In one of the most talked-about moments from the hit TV show Glee, Blaine declared his love for Kurt and then — they kissed.
Glee is just one of many popular shows on television right now that feature gay characters. Those characters aren't just entertaining us, they're changing Americans' attitudes toward homosexuality.
In five separate studies, professor Edward Schiappa and his colleagues at the University of Minnesota have found that the presence of gay characters on television programs decreases prejudices among viewers.
On Thursday, some of Hollywood's top stars and deepest pockets will congregate at the Studio City, Calif., home of actor George Clooney to mingle with President Obama and raise money for his re-election campaign.
When it comes to monsters on television, vampires have the market more or less cornered. Think about it: Buffy the Vampire Slayer, True Blood, The Vampire Diaries ...
Vampires' enduring popularity on TV may not be eternal, but they have been appearing on the small screen for decades. Mark Dawidziak, who's written books about vampires and teaches a class at Kent State University on their appearances in film and TV, says that part of the way vampires have remained a force in popular culture is through their evolution on TV.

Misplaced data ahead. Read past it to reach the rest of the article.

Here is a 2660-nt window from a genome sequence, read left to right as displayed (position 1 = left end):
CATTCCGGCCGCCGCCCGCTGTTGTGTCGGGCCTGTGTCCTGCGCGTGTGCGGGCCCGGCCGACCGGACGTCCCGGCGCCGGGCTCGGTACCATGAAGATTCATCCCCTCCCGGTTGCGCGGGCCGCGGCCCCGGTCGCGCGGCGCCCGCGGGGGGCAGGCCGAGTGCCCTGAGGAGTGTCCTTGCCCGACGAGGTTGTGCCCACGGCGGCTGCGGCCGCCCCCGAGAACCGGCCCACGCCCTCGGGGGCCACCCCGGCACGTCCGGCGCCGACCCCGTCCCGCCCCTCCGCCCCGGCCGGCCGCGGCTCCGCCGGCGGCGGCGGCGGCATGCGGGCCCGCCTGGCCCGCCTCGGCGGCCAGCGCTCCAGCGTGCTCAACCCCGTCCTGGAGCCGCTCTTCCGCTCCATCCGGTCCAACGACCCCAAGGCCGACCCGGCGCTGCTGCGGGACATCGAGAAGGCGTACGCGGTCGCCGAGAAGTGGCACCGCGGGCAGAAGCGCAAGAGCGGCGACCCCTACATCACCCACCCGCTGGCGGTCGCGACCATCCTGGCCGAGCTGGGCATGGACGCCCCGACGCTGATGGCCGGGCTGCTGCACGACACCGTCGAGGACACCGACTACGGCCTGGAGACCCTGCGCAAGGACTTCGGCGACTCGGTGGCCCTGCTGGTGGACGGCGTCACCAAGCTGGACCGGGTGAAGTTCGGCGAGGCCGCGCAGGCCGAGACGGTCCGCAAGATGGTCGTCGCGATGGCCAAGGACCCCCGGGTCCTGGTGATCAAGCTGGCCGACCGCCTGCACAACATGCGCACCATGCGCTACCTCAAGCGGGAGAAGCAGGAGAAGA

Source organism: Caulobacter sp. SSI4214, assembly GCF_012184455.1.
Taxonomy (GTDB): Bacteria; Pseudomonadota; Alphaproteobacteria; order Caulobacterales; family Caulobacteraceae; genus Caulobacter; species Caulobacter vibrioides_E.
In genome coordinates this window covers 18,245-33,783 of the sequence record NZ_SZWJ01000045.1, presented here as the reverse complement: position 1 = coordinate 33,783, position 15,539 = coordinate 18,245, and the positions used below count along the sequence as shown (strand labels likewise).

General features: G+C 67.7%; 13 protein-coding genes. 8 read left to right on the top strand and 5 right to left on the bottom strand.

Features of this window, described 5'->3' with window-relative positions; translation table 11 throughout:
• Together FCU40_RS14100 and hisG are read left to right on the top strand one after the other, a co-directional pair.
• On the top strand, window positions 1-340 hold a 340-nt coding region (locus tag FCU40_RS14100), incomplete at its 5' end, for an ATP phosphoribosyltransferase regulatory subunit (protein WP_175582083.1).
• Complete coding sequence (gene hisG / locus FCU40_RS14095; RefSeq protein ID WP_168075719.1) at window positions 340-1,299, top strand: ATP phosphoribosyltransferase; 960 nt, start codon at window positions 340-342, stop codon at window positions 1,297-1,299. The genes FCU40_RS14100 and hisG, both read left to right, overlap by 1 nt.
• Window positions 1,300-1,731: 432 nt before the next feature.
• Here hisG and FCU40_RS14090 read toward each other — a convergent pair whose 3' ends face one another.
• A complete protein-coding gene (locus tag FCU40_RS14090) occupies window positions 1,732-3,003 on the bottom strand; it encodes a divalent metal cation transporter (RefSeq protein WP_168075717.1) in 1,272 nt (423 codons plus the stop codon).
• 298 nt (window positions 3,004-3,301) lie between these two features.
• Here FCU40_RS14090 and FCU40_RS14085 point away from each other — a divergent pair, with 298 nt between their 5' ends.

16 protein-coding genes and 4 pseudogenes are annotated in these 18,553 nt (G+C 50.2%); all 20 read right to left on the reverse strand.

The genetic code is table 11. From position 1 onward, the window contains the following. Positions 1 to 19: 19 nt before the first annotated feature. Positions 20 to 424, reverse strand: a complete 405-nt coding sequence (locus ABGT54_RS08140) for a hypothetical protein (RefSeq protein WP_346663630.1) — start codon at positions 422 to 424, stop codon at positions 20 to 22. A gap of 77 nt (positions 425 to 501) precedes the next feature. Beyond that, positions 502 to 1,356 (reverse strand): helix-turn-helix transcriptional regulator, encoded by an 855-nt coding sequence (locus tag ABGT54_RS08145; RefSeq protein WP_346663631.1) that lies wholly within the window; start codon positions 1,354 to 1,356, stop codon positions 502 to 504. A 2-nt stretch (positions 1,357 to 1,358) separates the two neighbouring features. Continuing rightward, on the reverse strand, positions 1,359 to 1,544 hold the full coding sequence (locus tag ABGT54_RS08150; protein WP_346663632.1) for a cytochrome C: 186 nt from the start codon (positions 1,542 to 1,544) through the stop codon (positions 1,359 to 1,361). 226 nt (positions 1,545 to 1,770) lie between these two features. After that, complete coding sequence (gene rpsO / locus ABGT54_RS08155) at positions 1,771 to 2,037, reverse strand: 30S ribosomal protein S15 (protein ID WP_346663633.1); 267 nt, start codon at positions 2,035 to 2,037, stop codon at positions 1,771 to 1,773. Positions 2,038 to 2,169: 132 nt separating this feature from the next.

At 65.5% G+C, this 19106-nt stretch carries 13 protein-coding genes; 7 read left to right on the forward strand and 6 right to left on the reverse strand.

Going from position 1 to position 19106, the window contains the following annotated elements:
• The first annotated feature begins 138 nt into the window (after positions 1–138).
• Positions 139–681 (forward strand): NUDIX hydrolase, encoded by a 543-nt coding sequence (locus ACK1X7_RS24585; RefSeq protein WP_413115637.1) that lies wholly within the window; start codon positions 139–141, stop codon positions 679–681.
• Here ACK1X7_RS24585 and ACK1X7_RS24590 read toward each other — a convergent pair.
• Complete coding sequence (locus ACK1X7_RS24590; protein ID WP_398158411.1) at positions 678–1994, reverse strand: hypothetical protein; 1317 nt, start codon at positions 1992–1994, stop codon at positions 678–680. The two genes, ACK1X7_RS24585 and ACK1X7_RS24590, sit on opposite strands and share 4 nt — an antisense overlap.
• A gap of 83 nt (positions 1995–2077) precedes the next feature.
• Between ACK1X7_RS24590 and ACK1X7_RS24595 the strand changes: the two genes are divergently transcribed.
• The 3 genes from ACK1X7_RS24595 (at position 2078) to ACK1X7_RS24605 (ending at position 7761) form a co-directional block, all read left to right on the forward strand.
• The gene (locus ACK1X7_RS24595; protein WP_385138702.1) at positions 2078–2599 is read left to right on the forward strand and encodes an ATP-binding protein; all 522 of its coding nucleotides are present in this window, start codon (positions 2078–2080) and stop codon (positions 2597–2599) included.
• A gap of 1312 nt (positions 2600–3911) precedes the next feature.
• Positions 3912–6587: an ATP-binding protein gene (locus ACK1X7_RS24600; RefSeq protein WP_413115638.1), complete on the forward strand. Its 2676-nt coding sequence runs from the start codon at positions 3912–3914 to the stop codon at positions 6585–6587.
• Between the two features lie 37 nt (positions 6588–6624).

Originally published on Tue September 18, 2012 5:50 pm
Don Draper sure has a lot of power for a fictional character. At the end of this week's episode of Mad Men, Don dropped the needle on that copy of Revolver ("start with this," his wife Megan said as she pointed at Side B's final track) and the tape loop distortion of "Tomorrow Never Knows" started dripping through his hi-fi speakers. As Lennon sang, "You may see the meaning of within," the camera showed Don's wife and his co-workers, all caught in moments of uncertainty and transition. Don's own response to this hit of mind-expanding music? Disinterest.